Thursday, September 15, 2011

Women’s Groups Oppose Male Leaders’ Desire to Punish Domestic Violence Against Women With Flogging – Washingron DC 1906

FULL TEXT: Representative Bert Adams, of Pennsylvania, a bachelor member of the House, and a handsome one at that, is the able champion in Congress of all women in the District of Columbia whose husbands insist on having their own way by corporal punishment. In other words, this bachelor is the “father” of the bill to provide corporal punishment for wife-beaters in the District of Columbia. Representative Adams has had several talks with President Roosevelt, who heartily approves of the bill. The measure has also the indorsement and approval of the three District Commissioners and Maj. Sylvester, superintendent of police.

Mr. Adams has been interested in this subject since he was a member of the Pennsylvania legislature twenty-two years ago, and proposes to see to its enactment into law. As an unmarried member he is the subject of much good-natured raillery by the members of the House, but he asserts that his bachelorhood makes him a disinterested party and naturally the one who could frame the best bill.

On January 6 Mr. Adams arose in his seat in the House and said:

“Mr. Speaker, I desire the serious attention of the House to a question which some people, uninformed, are inclined to treat with a spirit of levity – the bill to provide corporal punishment in the District.”

The bill is as follows: “That whenever hereafter any male person in the District of Columbia shall beat, bruise, or mutilate his wife the court before whom such offender shall be tried and convicted shall direct the infliction of corporal punishment upon such offender, to be laid upon his bare back, to the number of lashes not exceeding thirty, by means of a whip or lash of suitable proportions and strength for the purpose of this act.”

“Section 2. That the punishment provided in the first section of this act shall be inflicted by the marshal of the District of Columbia, or by one of his deputies, within the prison inclosure, and in the presence of a duly licensed physician or surgeon and of the keeper of the said prison or one of his deputies, but in the presence of no other person.”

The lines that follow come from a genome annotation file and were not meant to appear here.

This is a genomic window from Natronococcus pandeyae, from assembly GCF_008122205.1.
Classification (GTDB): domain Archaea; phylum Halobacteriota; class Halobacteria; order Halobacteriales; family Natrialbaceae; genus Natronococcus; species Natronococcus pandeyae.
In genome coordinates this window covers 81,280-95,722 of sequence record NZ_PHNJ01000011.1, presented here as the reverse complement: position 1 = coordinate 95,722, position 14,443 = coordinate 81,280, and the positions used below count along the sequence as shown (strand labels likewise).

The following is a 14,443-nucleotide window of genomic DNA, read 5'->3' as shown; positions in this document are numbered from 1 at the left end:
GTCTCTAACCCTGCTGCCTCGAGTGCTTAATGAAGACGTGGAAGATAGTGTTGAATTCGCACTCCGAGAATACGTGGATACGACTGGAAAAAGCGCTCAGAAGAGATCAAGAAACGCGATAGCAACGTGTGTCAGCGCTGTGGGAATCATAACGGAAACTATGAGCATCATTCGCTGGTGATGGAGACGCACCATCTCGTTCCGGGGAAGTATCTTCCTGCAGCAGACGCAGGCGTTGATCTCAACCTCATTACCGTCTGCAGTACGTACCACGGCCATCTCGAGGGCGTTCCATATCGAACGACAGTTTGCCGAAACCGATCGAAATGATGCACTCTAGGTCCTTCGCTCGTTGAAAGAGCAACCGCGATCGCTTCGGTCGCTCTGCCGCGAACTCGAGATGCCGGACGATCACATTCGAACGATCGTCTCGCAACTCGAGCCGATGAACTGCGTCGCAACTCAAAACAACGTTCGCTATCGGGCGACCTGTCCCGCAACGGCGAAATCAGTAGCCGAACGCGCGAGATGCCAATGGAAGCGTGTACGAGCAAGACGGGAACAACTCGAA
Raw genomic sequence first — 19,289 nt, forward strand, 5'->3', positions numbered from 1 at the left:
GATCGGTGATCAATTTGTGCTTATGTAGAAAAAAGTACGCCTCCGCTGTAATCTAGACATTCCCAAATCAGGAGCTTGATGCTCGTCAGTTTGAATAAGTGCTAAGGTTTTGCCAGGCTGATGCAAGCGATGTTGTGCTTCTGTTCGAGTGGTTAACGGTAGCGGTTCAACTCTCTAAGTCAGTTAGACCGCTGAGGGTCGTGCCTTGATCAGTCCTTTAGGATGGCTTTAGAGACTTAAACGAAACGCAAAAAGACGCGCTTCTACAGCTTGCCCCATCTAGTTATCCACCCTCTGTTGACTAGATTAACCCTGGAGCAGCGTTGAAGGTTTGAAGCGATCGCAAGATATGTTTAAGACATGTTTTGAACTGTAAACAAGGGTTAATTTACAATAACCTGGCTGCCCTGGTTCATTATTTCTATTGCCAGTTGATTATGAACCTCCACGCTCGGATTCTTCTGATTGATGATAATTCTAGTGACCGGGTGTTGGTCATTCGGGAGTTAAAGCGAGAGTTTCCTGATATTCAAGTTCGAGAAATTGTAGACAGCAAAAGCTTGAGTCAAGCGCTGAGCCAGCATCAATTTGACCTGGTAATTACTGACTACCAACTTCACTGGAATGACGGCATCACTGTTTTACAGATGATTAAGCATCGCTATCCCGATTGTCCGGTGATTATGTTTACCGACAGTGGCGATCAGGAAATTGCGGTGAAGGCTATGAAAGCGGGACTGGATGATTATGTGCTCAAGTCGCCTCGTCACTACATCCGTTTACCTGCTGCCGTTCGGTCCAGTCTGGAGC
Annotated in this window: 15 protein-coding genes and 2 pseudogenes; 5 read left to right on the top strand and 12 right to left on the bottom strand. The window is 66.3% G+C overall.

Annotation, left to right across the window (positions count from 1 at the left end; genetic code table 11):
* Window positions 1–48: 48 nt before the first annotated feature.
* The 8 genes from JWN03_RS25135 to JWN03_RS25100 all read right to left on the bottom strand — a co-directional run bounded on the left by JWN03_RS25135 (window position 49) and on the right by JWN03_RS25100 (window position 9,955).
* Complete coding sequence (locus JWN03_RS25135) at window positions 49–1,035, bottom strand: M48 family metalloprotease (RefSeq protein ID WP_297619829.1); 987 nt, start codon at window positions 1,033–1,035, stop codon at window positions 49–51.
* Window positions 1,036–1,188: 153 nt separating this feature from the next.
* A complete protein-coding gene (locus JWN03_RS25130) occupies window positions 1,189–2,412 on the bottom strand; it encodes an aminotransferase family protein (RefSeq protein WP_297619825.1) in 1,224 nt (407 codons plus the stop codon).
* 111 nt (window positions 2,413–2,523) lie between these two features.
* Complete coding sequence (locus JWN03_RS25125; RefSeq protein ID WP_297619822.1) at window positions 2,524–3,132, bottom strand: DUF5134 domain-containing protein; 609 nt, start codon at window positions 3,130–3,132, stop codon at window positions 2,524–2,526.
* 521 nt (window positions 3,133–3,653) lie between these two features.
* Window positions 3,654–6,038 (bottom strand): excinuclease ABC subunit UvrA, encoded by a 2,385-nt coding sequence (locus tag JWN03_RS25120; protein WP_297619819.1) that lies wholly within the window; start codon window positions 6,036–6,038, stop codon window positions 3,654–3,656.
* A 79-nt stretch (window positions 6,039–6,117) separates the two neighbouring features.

President Roosevelt has long been in favor of some stringent law in the District of Columbia to prevent wife-beating. In his message to the Fifty-eighth Congress he said:

“There are certain offenders, whose criminality takes the shape of brutality and cruelty toward the weak, who need a special type of punishment. The wife-beater, for example, is inadequately punished by imprisonment, for imprisonment may often mean nothing to him, while it may cause hunger and want to the wife and children who have been the victims of his brutality. Probably some form of corporal punishment would he the most adequate way of meeting this kind of crime.”

It was in pursuance with this suggestion that Mr. Adams introduced the bill. The bill will come up before the Committee on the District of Columbia, at an early day, and it is thought that it will be, favorably reported.

In discussing the bill, Representative Adams said:

“I should say that one great difficulty in having the bill receive favorable report, or on presenting arguments on its merits, is to get the people to eliminate, the sentimental notion against the infliction of corporal punishment and to consider fairly the economic reasons for the application of the whipping post to the particular crime of wife-beating. Except the shock to his emotions, the average citizen is in no wise interested whether a man beats or does not beat his wife. But what is the result to the citizen pecuniarily? The cost of the trial of the wife-beater is incurred under the present law, and if convicted, the wife-beater is incarcerated and the taxpayer pays for his support. But the evil does not end here. The wife and children of the wife-beater are deprived of the support he could give them, and they probably pro to the almshouse. There again the taxpayer foots the bills. As to the alleged inhumanity of the punishment, the opponents of the trill lose sight of the woman who has been beaten and the maudlin sympathy goes out to the brute who inflicted the pain. For one year the statistics gathered in Pennsylvania show that there were 500 cases of wife-beating, most of the cases traceable to intoxication. That I suggest as a thought for the temperance advocate. Five hundred cases in the whole State of Pennsylvania, where there is a tremendous foreign population, against 250 cases in the District of Columbia in one year. It seems to me the time is ripe for action.